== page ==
Over the last few years we have seen many dry systems reaching their age limit and rotting out here in Alaska. When these systems were originally installed the fire codes allowed the use of thin wall black pipe (non galvanized), as time passes, water in the form of condensation or residual water from trip testing the dry system and oxygen combine to form an acid, this is how corrosion and rust are formed and why a wet system can use non galvanized pipe and dry systems can not.
As this carbonic acid eats away at the thin wall pipe it not only creates pin holes (leaks in your system, ever notice how often your air compressor kicks on?) but it also causes an EXCESSIVE buildup of sediment. This buildup can be so bad that it will render the sprinkler system useless.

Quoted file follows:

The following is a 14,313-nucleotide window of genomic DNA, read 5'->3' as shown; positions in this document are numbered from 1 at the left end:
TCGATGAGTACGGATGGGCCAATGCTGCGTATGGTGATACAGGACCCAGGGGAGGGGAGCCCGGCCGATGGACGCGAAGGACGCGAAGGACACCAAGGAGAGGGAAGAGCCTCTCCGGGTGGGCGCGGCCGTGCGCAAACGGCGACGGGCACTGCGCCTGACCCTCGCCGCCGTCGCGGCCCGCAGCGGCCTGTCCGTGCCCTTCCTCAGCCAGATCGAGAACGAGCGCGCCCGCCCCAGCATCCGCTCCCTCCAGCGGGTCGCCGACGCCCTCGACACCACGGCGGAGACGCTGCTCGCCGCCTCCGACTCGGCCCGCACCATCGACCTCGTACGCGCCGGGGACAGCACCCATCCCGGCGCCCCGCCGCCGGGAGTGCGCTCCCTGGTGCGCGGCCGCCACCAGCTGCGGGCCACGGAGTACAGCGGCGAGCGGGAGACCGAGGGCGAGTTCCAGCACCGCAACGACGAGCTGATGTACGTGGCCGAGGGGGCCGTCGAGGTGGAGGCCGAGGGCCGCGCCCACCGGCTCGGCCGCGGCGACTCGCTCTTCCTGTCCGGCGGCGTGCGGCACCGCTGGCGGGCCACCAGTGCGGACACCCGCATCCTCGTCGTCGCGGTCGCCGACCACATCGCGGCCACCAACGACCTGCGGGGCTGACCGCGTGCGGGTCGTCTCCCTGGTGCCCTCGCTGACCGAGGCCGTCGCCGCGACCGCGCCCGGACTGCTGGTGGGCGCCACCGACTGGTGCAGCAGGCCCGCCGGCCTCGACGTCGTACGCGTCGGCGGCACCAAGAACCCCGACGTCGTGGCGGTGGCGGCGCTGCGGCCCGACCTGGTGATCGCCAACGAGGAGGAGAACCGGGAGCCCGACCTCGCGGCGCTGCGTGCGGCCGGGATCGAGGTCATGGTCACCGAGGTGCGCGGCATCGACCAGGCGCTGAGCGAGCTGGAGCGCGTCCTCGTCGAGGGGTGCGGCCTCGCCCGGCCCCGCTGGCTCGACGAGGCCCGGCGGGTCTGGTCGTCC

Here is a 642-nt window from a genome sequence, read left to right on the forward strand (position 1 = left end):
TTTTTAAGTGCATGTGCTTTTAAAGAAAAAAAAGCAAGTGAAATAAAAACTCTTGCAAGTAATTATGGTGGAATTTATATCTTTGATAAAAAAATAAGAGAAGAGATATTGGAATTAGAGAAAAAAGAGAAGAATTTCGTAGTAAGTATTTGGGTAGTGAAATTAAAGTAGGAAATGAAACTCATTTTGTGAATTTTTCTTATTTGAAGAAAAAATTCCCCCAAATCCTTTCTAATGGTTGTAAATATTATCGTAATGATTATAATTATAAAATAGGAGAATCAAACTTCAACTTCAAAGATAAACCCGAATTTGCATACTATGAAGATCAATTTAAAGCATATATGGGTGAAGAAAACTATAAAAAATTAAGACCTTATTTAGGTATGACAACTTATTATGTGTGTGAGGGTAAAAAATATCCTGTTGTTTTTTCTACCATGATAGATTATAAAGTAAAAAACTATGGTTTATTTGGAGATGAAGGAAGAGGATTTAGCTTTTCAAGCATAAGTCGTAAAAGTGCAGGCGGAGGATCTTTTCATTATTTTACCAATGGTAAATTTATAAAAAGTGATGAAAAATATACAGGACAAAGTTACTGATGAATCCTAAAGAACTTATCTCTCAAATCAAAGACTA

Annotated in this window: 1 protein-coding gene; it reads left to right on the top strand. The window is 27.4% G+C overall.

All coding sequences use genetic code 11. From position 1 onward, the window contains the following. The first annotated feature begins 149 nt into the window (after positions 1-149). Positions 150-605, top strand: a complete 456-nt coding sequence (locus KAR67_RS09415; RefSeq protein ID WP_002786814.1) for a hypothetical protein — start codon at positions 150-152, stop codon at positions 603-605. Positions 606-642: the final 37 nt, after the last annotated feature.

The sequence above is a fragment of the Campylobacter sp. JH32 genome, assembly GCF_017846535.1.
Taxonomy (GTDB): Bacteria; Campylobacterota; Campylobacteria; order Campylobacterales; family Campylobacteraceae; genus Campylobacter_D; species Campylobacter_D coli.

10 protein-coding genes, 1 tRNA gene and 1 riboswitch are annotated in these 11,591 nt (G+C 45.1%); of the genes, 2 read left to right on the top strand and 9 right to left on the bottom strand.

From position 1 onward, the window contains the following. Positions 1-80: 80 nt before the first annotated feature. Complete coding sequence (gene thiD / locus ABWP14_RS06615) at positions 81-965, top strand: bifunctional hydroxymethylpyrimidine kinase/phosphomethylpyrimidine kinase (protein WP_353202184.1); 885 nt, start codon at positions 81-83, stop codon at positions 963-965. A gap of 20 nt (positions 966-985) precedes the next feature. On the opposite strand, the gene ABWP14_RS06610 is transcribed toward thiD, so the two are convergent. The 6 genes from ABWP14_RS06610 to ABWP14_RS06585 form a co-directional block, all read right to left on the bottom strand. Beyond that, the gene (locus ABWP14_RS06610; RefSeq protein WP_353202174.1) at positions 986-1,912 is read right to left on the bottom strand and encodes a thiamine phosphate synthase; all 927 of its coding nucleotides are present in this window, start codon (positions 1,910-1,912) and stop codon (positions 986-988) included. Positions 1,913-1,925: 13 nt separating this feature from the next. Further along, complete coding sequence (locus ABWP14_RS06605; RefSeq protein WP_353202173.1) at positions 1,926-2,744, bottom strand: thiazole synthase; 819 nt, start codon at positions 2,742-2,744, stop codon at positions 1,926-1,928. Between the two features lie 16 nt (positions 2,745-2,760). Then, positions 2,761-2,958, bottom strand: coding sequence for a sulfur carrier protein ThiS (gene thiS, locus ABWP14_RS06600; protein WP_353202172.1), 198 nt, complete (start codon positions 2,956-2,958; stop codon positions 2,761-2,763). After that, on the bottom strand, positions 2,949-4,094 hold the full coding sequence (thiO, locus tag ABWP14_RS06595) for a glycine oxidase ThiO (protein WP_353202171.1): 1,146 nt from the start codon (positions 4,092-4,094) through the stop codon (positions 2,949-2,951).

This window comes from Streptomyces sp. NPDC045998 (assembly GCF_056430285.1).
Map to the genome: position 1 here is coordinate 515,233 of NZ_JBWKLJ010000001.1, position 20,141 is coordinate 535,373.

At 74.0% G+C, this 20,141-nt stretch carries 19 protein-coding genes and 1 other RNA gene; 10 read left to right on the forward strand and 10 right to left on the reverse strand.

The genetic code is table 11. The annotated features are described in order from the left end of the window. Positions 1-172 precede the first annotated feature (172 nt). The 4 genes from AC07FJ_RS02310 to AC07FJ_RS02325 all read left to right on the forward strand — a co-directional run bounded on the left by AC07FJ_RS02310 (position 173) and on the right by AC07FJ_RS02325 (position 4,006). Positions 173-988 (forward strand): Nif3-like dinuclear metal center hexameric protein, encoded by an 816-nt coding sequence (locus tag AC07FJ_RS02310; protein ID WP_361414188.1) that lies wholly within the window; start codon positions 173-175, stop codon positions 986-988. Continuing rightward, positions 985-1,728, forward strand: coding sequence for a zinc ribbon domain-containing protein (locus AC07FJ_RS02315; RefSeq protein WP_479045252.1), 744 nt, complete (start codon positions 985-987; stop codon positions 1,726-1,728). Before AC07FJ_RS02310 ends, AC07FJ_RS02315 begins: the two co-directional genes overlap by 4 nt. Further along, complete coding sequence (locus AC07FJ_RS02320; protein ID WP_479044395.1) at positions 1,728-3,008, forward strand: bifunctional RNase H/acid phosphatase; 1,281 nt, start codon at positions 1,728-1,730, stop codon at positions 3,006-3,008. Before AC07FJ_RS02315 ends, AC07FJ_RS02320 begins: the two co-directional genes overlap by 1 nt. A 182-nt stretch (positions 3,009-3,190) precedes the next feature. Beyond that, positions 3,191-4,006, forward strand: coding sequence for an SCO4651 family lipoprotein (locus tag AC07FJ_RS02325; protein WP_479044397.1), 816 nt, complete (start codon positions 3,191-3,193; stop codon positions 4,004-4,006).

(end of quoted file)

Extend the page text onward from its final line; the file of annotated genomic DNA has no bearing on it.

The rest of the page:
This sprinkler head is completely plugged and would probably have failed to flow water in the event of a fire.
The picture to the left shows just some of the sediment that was collected from this same system. This system was so bad that our hoses often plugged while flushing due to all the corrosion and sediment.
This is why the NFPA requires a dry system to be tested for this every 5 years.
If you have a dry system and would like to have it tested for sediment contact us.